Nutrition

Cholesterol | What Is It? How To Lower Cholesterol?

Cholesterol. Something that has been talked about endlessly in the health and fitness world, but how can we cut through the noise and get to the bottom of what cholesterol really is, and how it can impact your health? 

This article will break down what exactly cholesterol is, what differentiates the “good cholesterol” from the “bad”, and which foods are linked with each.

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What is Cholesterol?

Cholesterol is a soft, waxy substance that is found in all of our body’s cells. It helps support our brain and nervous system. Cholesterol is made in the liver, but we also get cholesterol from the animal-based foods we consume. When you get your blood cholesterol levels checked, the number reflects both sources of cholesterol in the body. If too much cholesterol builds up in your body, it can lead to heart disease.  

Because cholesterol is made and processed by the liver, keeping our liver healthy is important too. Limiting alcohol and refined carb consumption helps keep our liver functioning at its best. 

While diet impacts our cholesterol values, our genetics do too – so even someone with a very healthy diet can have problems with cholesterol, and someone who does not follow a healthy lifestyle might still have normal cholesterol. 

  

What is LDL?

There are two primary types of cholesterol, LDL and HDL. 

LDL is generally considered the unhealthy type, and is the one which we need to keep low. While LDL levels are impacted by consuming foods high in saturated fat, it’s been shown that too many sugars in the diet can also raise your LDL level.1 

The other part of the ratio in cholesterol is HDL, or “good” cholesterol.  HDL is the part which we need to keep high by choosing healthy fats such as, coconut oil, fish, avocado and olive oil.2 This HDL cholesterol helps absorb the fat in our blood stream and take it back to the liver. 

 

Foods that can raise LDL:

  • Butter 
  • Lard 
  • Red meat 
  • Baked goods/pastries 
  • Deep fried foods 
  • Processed meats 
  • Refined grains 
  • Full fat dairy products 
  • Sugary beverages

 Foods that can raise HDL:

  • Olive oil 
  • Coconut oil 
  • Salmon 
  • Avocado 
  • Nuts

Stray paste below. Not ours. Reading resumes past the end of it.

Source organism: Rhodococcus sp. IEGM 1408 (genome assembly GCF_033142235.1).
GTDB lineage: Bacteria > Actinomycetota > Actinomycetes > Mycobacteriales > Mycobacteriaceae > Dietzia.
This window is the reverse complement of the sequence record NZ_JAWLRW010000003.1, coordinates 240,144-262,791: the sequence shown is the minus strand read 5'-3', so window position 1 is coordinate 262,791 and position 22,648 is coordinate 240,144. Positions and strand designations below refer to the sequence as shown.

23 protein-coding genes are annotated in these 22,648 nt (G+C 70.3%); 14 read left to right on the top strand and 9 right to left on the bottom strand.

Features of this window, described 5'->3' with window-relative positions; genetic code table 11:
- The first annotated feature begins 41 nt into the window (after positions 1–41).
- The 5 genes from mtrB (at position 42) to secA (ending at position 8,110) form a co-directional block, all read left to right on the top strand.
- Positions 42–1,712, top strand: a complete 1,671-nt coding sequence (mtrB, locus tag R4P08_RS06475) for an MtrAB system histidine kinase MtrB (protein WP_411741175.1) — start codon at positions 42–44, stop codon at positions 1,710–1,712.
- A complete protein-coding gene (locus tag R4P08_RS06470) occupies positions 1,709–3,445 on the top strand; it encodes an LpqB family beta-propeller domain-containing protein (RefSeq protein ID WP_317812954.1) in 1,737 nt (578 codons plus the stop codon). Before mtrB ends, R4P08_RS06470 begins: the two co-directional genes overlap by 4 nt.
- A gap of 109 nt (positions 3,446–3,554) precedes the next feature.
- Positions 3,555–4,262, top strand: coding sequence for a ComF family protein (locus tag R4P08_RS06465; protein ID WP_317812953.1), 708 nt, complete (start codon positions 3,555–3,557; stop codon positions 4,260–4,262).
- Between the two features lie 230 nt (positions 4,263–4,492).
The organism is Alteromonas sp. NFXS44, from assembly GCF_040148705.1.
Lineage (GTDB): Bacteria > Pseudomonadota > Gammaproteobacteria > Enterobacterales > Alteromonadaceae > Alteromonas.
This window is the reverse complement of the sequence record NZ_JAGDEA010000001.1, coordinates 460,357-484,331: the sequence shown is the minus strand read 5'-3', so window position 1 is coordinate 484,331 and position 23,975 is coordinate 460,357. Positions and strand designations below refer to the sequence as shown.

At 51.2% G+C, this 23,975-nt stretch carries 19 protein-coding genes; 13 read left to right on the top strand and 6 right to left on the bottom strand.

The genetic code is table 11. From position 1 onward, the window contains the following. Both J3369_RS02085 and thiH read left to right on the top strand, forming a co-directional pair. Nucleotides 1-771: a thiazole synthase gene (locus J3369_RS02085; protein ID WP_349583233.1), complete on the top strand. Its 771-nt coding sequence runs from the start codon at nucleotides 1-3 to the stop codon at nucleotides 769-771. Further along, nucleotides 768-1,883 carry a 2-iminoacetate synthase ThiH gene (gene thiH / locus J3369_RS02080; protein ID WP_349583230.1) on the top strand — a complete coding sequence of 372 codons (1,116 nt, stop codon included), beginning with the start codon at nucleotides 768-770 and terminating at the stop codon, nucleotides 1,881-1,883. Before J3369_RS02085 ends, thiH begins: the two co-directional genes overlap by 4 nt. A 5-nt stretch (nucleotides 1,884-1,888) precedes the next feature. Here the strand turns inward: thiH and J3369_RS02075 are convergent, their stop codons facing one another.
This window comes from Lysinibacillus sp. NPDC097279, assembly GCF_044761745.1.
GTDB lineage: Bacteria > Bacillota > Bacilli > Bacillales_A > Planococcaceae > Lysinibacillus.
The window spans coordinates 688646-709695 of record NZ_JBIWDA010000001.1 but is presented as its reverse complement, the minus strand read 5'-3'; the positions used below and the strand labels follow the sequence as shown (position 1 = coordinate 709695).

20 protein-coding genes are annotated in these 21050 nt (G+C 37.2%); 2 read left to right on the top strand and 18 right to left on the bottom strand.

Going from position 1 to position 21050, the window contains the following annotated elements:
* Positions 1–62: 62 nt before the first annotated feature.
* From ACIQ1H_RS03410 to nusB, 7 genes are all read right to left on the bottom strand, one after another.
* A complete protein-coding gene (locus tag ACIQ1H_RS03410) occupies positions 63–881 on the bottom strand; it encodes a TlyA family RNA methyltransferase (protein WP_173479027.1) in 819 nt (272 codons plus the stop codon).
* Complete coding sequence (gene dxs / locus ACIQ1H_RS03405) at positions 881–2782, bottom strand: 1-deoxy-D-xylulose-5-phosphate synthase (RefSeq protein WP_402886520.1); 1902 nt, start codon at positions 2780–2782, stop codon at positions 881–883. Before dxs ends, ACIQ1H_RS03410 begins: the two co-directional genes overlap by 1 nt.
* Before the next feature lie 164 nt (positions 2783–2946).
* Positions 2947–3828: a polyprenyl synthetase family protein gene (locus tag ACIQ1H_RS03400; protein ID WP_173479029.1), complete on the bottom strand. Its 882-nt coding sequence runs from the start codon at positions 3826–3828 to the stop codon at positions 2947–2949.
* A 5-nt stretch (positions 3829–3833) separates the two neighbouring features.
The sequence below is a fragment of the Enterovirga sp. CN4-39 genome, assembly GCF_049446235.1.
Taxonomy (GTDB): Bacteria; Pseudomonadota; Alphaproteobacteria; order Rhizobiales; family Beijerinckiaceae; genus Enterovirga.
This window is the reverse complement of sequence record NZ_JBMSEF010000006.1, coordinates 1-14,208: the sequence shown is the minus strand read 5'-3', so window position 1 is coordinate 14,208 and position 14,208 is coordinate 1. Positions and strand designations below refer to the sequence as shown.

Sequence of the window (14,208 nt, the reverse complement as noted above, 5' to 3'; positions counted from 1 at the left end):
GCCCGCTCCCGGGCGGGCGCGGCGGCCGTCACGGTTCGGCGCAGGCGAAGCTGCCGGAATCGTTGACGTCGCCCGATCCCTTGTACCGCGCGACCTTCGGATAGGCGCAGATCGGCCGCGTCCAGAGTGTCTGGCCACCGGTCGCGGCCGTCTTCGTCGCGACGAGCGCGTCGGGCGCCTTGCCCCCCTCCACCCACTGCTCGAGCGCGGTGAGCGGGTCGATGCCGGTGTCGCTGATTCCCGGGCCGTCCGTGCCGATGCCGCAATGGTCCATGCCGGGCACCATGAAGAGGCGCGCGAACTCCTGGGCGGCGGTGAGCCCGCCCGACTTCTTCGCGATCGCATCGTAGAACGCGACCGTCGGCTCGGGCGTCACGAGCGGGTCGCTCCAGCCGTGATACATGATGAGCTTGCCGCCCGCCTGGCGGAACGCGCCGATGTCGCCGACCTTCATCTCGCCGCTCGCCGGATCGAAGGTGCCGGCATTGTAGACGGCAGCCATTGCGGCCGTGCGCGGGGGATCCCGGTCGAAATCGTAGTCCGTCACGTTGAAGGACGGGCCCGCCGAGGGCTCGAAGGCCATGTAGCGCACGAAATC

• Seeds 
  • Whole grains 
  • Fruits  
  • Vegetables

 

How to Lower Cholesterol

While some of our cholesterol values are inherited, our lifestyle also plays a role. Eating healthy foods, replacing saturated fats with plant-based oils, and consuming lots of fresh fruits and vegetables are some basic steps you can take. 

Exercise can help to increase HDL, the good cholesterol, while smoking can lower your HDL.3,4 Eating foods that are high in fibre have also been shown to reduce LDL and total cholesterol levels.1 

 

Take Home Message

While our cholesterol levels are partially inherited from our genes, our lifestyle and specifically our food choices can play a big role in the balance between the good and bad cholesterol levels in the body. If you are concerned about your cholesterol levels, examine your diet and optimise the foods that support heart health.

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Our articles should be used for informational and educational purposes only and are not intended to be taken as medical advice. If you’re concerned, consult a health professional before taking dietary supplements or introducing any major changes to your diet.


  1. Kuklina, E. V., Carroll, M. D., Shaw, K. M., & Hirsch, R. (2013). Trends in high LDL cholesterol, cholesterol-lowering medication use, and dietary saturated-fat intake: United States, 1976–2010. NCHS data brief, (117), 1. 
  2. Khaw, K. T., Sharp, S. J., Finikarides, L., Afzal, I., Lentjes, M., Luben, R., & Forouhi, N. G. (2018). Randomised trial of coconut oil, olive oil or butter on blood lipids and other cardiovascular risk factors in healthy men and women. BMJ open8(3), e020167. 
  3. Varady, K. A., & Jones, P. J. (2005). Combination diet and exercise interventions for the treatment of dyslipidemia: an effective preliminary strategy to lower cholesterol levels?. The Journal of nutrition135(8), 1829-1835. 
  4. Garrison, R. J., Kannel, W. B., Feinleib, M., Castelli, W. P., McNamara, P. M., & Padgett, S. J. (1978). Cigarette smoking and HDL cholesterol the Framingham offspring study. Atherosclerosis30(1), 17-25.


Claire Muszalski

Claire Muszalski

Writer and expert

Claire is a Registered Dietitian through the Academy of Nutrition and Dietetics and a board-certified Health and Wellness Coach through the International Consortium for Health and Wellness Coaching. She has a Bachelor of Science in Biology and a Master’s degree in Clinical Dietetics and Nutrition from the University of Pittsburgh.

Talking and writing about food and fitness is at the heart of Claire’s ethos as she loves to use her experience to help others meet their health and wellness goals.

Claire is also a certified indoor cycling instructor and loves the mental and physical boost she gets from regular runs and yoga classes. When she’s not keeping fit herself, she’s cheering on her hometown’s sports teams in Pittsburgh, or cooking for her family in the kitchen.

Find out more about Claire’s experience here.


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